Introduction In South Africa, an estimated 4.6 million people were accessing antiretroviral therapy (ART) in 2018. As universal Test and Treat is implemented, these numbers will continue to increase. Given the need for lifelong care for millions of individuals, differentiated service delivery models for ART services such as adherence clubs (ACs) for stable patients are required. In this study, we describe long‐term virologic outcomes of patients who have ever entered ACs in Khayelitsha, Cape Town. Methods We included adult patients enrolled in ACs in Khayelitsha between January 2011 and December 2016 with a recorded viral load (VL) before enrolment. Risk factors for an elevated VL (VL >1000 copies/mL) and confirmed virologic failure (two consecutive VLs >1000 copies/mL one year apart) were estimated using Cox proportional hazards models. VL completeness over time was assessed. Results Overall, 8058 patients were included in the analysis, contributing 16,047 person‐years of follow‐up from AC entry (median follow‐up time 1.7 years, interquartile range [IQR]:0.9 to 2.9). At AC entry, 74% were female, 46% were aged between 35 and 44 years, and the median duration on ART was 4.8 years (IQR: 3.0 to 7.2). Among patients virologically suppressed at AC entry (n = 8058), 7136 (89%) had a subsequent VL test, of which 441 (6%) experienced an elevated VL (median time from AC entry 363 days, IQR: 170 to 728). Older age (adjusted hazard ratio [aHR] 0.64, 95% confidence interval [CI] 0.46 to 0.88), more recent year of AC entry (aHR 0.76, 95% CI 0.68 to 0.84) and higher CD4 count (aHR 0.67, 95% CI 0.54 to 0.84) were protective against experiencing an elevated VL. Among patients with an elevated VL, 52% (150/291) with a repeat VL test subsequently experienced confirmed virologic failure in a median time of 112 days (IQR: 56 to 168). Frequency of VL testing was constant over time (82 to 85%), with over 90% of patients remaining virologically suppressed. Conclusions This study demonstrates low prevalence of elevated VLs and confirmed virologic failure among patients who entered ACs. Although ACs were expanded rapidly, most patients were well monitored and remained stable, supporting the continued rollout of this model.
    • Loss of correlation between HIV viral load and CD4+ T-cell counts in HIV/HTLV-1 co-infection in treatment naive Mozambican patients

      Bhatt, N B; Gudo, E S; Semá, C; Bila, D; Di Mattei, P; Augusto, O; Garsia, R; Jani, I V; Department of Immunology, Instituto Nacional de Saúde, Maputo, Mozambique; HIV Outpatient Clinic, Alto Mae Health Centre, Medecins Sans Frontieres, Switzerland, Maputo, Mozambique; Department of Medicine, University of Sydney, New South Wales, Australia;Department of Clinical Immunology, Royal Prince Alfred Hospital, Camperdown, NSW, Australia (2009-12-01)
      Seven hundred and four HIV-1/2-positive, antiretroviral therapy (ART) naïve patients were screened for HTLV-1 infection. Antibodies to HTLV-1 were found in 32/704 (4.5%) of the patients. Each co-infected individual was matched with two HIV mono-infected patients according to World Health Organization clinical stage, age +/-5 years and gender. Key clinical and laboratory characteristics were compared between the two groups. Mono-infected and co-infected patients displayed similar clinical characteristics. However, co-infected patients had higher absolute CD4+ T-cell counts (P = 0.001), higher percentage CD4+ T-cell counts (P < 0.001) and higher CD4/CD8 ratios (P < 0.001). Although HIV plasma RNA viral loads were inversely correlated with CD4+ T-cell-counts in mono-infected patients (P < 0.0001), a correlation was not found in co-infected individuals (P = 0.11). Patients with untreated HIV and HTLV-1 co-infection show a dissociation between immunological and HIV virological markers. Current recommendations for initiating ART and chemoprophylaxis against opportunistic infections in resource-poor settings rely on more readily available CD4+ T-cell counts without viral load parameters. These guidelines are not appropriate for co-infected individuals in whom high CD4+ T-cell counts persist despite high HIV viral load states. Thus, for co-infected patients, even in resource-poor settings, HIV viral loads are likely to contribute information crucial for the appropriate timing of ART introduction.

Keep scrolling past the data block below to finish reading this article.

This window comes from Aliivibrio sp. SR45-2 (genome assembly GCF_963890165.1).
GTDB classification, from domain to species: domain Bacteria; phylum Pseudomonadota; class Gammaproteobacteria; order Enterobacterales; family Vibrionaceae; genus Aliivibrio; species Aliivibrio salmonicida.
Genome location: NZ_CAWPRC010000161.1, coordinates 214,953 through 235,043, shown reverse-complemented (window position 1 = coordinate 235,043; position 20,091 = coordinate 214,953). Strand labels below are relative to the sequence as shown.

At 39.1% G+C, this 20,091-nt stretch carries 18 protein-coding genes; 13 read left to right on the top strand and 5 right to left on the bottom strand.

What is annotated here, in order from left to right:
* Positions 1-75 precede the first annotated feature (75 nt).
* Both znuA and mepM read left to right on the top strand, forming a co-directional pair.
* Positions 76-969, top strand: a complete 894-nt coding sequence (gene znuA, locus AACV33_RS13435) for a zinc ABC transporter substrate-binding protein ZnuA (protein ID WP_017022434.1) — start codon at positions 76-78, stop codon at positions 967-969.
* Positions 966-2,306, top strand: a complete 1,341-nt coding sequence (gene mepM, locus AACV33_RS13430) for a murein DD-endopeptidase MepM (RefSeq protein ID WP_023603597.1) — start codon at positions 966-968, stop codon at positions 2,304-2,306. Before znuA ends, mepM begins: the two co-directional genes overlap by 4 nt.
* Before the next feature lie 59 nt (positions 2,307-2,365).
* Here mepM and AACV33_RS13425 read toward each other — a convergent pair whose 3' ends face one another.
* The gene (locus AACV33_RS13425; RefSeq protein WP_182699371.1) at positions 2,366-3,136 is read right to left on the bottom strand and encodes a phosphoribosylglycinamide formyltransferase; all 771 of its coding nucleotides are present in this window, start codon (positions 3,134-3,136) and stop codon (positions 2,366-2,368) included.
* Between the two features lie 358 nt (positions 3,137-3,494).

• Loss to follow up from isoniazid preventive therapy among adults attending HIV voluntary counseling and testing sites in Uganda.

      Namuwenge, P M; Mukonzo, J K; Kiwanuka, N; Wanyenze, R; Byaruhanga, R; Bissell, K; Zachariah, R; Makerere University School of Public Health P.O. Box 7072 Kampala Uganda; AIDS Information Centre headquarters, P.O. Box 10446 Kampala, Uganda. (2012-02)
      Among HIV-infected adults attending non-governmental organization voluntary counseling and testing (VCT) sites in Uganda that provide a nine-month course of isoniazid preventive treatment (IPT), we report on loss to follow-up (LTFU) and its associated risk factors. The design was a retrospective cohort study of program data spanning a three year period (2006-2008). A total of 586 IPT patients were enrolled of whom 335 (57.1%) were females with a mean age of 34 years. Of those starting IPT, 341 (58.1%) were lost to follow-up, 197 (33.6%) completed IPT, 29 (4.9%) were discontinued and 19 (3.2%) died. The return rates at one, three, five and seven months were 78.0% (457), 62.1% (364), 52.9% (310) and 33.6% (197) respectively. Being less than 30 years of age, widowed, separated, or divorced were found to be associated with a higher risk of loss to follow-up. Sudden improvement in retention on IPT was observed between the years 2006 and 2007, although causes of the improvement are poorly understood hence the need for more research. At non-governmental VCT sites in Uganda, six out of ten individuals enrolled on IPT are lost to follow-up and efforts to reduce this attrition including systems strengthening might play a critical role in the success of IPT programs.